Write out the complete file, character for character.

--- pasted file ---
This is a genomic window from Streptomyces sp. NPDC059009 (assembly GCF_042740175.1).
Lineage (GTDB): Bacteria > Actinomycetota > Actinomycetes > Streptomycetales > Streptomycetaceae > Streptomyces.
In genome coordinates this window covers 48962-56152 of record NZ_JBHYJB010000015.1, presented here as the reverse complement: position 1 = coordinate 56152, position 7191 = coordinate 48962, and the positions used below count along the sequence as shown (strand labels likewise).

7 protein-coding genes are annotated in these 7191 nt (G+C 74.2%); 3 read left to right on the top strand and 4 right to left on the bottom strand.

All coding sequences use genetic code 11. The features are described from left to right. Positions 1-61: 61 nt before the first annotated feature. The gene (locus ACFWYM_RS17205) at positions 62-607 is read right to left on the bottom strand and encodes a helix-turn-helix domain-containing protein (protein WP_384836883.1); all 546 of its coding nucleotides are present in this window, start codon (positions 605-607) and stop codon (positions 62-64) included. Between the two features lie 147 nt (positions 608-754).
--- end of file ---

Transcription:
This is a genomic window from Streptomyces sp. NPDC059009 (assembly GCF_042740175.1).
Lineage (GTDB): Bacteria > Actinomycetota > Actinomycetes > Streptomycetales > Streptomycetaceae > Streptomyces.
In genome coordinates this window covers 48962-56152 of record NZ_JBHYJB010000015.1, presented here as the reverse complement: position 1 = coordinate 56152, position 7191 = coordinate 48962, and the positions used below count along the sequence as shown (strand labels likewise).

7 protein-coding genes are annotated in these 7191 nt (G+C 74.2%); 3 read left to right on the top strand and 4 right to left on the bottom strand.

All coding sequences use genetic code 11. The features are described from left to right. Positions 1-61: 61 nt before the first annotated feature. The gene (locus ACFWYM_RS17205) at positions 62-607 is read right to left on the bottom strand and encodes a helix-turn-helix domain-containing protein (protein WP_384836883.1); all 546 of its coding nucleotides are present in this window, start codon (positions 605-607) and stop codon (positions 62-64) included. Between the two features lie 147 nt (positions 608-754).